Standing in the Middle

031123TASSBAKERB03Since she came home to the United States from India in 2003, Holt adoptee Malini Baker has learned that it’s important to keep a foot firmly planted in both her American and Indian cultures.

When you’re young, you are told to always stay on the right side of the road when driving, walking or riding a bike. That way, the flow of people will always stay the same — causing the traffic to run more smoothly. What if in life, staying on one side or the other wouldn’t help you in the long run, but would instead make you more confused as to what direction you’re heading? For me, life is a busy Indian road and I am standing in the middle of it. I think people will go one way and keep the flow going, but then something happens to disrupt this traffic. Cars get off course and change directions, and I’m just standing in the middle watching others as they pass by, confused and clueless. Culture is like that sometimes. It can begin one way when you’re little, but as you grow up your cultural identity switches directions, leaving you confused. I chose, however, to stand in the middle of that busy Indian road. I won’t let my cultural identity switch directions.

An expected part of Indian culture is that you should be married before you have a child. Otherwise, it doesn’t reflect very well on the family. My birth parents didn’t follow this custom. My biological dad left my birth mom, Minnie, when she was pregnant with me, and so she had to make the difficult decision to give me up. I believe that this is also part of my cultural identity. I spent the next three years in an orphanage, where I was exposed to a different type of culture than what others may have experienced. I will never forget that I lived in an orphanage, nor the people in it. I will also never forget the important events in my life that affected my cultural identity.

As a child, you don’t know what the shifting point is that can make your culture start to change directions. It can be little things or it can be a big thing. In my case, it was a big thing. When you’re in an orphanage and about to be adopted, the child is usually told about the family that is adopting them. The new parents will sometimes even send gifts to the child they are going to adopt. I was given a scrapbook of my whole family. In Indian culture, you call adults “auntie” and “uncle” if they aren’t your parents. It wasn’t very common for adopted kids to call their parents “dad” or “mom” right away. I was told that I would be adopted and saw photos of my parents beforehand. They prepared me so that in November 2003, when I met my new daddy, I would know exactly who he was.

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The day finally arrived and there I was, a little 20-pound 3-year-old, waiting for my family to come take me. Having been in two orphanages and a foster home, I was ready for a family. In my little white capris, a black and white checkered shirt and my sweet black Velcro shoes, I was looking good. A man and an older lady came into the room and of course I immediately knew who the man was. As all these kids ran up to the man screaming and wanting to meet him, he heard my tiny voice saying, “Daddy, Daddy!” It was so unusual for kids to call the adults “mom” or “dad,” but there I was shouting “Daddy” at this man. I knew my life was going to change when as he left that first day, he asked me if I wanted to go with him. At first I said no because this was where I had been living for the past year. Why would I go anywhere with someone new? Right before he left, though, I had finally made a decision. I said yes and went with him and the other lady who was my grandma. This was the moment when my culture began to shift directions. I wouldn’t let it shift completely, though. I would stay in the middle of that road, keeping Indian culture a part of my identity.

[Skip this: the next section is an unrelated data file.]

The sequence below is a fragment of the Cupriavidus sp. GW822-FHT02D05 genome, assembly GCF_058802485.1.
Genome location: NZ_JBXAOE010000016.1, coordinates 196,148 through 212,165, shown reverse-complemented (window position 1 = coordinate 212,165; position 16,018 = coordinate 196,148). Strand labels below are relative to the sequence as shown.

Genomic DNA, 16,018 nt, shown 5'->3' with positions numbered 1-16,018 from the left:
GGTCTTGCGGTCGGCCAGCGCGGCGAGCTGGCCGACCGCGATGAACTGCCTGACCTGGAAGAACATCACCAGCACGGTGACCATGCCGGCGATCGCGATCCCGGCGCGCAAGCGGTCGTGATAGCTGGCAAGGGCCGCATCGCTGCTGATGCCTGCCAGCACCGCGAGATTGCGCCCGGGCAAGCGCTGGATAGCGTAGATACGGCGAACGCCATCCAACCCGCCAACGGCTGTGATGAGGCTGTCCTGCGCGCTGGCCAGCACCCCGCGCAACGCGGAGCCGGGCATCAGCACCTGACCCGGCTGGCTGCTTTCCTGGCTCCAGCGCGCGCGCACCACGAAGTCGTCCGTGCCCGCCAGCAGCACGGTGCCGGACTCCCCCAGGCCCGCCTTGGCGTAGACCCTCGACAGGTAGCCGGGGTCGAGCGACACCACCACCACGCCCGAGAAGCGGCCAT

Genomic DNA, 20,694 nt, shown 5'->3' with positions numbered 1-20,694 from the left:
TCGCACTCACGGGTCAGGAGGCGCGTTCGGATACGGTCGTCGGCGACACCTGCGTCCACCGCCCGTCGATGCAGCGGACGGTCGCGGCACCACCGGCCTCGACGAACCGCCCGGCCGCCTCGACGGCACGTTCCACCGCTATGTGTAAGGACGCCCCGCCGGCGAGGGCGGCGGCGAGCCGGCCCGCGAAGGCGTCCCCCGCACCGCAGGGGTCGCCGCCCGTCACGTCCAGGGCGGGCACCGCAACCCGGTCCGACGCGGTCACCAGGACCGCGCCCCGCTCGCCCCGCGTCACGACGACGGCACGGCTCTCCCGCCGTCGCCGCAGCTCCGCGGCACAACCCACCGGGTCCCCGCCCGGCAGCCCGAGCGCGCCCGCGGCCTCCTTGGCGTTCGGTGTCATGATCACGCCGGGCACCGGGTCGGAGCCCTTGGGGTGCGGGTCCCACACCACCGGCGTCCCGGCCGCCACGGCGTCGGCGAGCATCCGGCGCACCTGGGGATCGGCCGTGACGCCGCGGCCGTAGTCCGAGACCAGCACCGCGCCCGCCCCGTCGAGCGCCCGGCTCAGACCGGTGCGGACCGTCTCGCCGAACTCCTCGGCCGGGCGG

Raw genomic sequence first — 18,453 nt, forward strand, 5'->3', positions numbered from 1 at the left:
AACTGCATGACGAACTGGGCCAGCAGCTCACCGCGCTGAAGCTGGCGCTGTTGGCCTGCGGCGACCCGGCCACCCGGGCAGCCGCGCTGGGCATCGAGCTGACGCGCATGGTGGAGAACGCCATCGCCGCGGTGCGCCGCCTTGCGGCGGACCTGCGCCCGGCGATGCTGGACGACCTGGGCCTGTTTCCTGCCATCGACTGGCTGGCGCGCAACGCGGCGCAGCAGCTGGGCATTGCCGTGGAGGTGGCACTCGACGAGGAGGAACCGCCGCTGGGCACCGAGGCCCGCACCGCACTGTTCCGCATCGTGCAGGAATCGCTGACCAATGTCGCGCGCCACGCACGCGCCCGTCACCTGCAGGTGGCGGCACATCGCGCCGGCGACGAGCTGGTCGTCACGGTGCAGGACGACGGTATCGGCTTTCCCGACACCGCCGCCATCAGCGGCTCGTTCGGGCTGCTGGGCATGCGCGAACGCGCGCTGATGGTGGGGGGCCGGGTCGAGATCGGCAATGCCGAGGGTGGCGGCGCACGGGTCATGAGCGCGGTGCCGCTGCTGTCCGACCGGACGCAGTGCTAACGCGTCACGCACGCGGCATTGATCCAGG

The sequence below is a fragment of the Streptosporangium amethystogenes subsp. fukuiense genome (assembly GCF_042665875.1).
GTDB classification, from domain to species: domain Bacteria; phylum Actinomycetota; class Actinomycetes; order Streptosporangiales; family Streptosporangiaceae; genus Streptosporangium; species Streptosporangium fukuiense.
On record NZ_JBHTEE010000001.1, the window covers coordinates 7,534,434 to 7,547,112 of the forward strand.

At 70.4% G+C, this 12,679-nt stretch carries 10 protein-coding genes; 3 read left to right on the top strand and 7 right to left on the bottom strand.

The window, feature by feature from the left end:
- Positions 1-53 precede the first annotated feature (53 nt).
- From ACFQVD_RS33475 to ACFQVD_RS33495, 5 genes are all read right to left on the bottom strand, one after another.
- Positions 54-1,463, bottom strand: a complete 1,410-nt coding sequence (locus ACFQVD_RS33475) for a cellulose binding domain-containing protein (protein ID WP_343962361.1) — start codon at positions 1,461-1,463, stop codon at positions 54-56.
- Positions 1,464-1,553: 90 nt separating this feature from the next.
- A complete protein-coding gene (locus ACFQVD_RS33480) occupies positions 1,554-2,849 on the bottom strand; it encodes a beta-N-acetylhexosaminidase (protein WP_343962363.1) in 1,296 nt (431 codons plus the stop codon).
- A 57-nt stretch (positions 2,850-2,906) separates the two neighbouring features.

Here I am 11 years later, asking myself why I am standing in the middle of this busy Indian road. But the more I think about it, the more I have an answer. After going to many adoption agency campouts and culture days, and even going back to India in 2010, I realize that I have more parts of Indian culture than I thought that help keep me in the middle. When I moved away from India to America, I wasn’t able to learn much about Indian culture, so I would go to campouts with friends that I knew from the orphanage. These campouts were two-to-three day camps that let you connect with all the kids adopted through Holt. Together, we would learn about each other and each other’s birth culture. That didn’t show me much about Indian culture, though, since not everyone was from India. So I also attended culture days. This was one day a year that Indian adoptees would get together to experience Indian food, music, dance and crafts. I loved all of these aspects of Indian culture. When I visited India in 2010, I got to meet people, try the foods they eat and visit their markets. I got to get henna designs on my arms. I got to experience many other things that were a part of Indian culture and also a part of me. All of these experiences helped me plant my feet further and further into the road I was on and stay in the middle, helping me keep my Indian culture a part of my identity.

Even though I’m an American citizen now, I’m staying in the middle of that busy Indian road. I am keeping my place in my Indian culture. My views have not changed and neither have my beliefs. I’m standing in the middle. Next time you see the flow of traffic going all directions, know that it’s okay to simply stand in the middle and stay there. If what you know is starting to shift directions, plant your feet firmly on the ground and keep your place because your cultural identity is your own — don’t lose it. After all, what would life be like if some people didn’t stand in the middle of a busy Indian road?

Malini Baker | Steilacoom, WA

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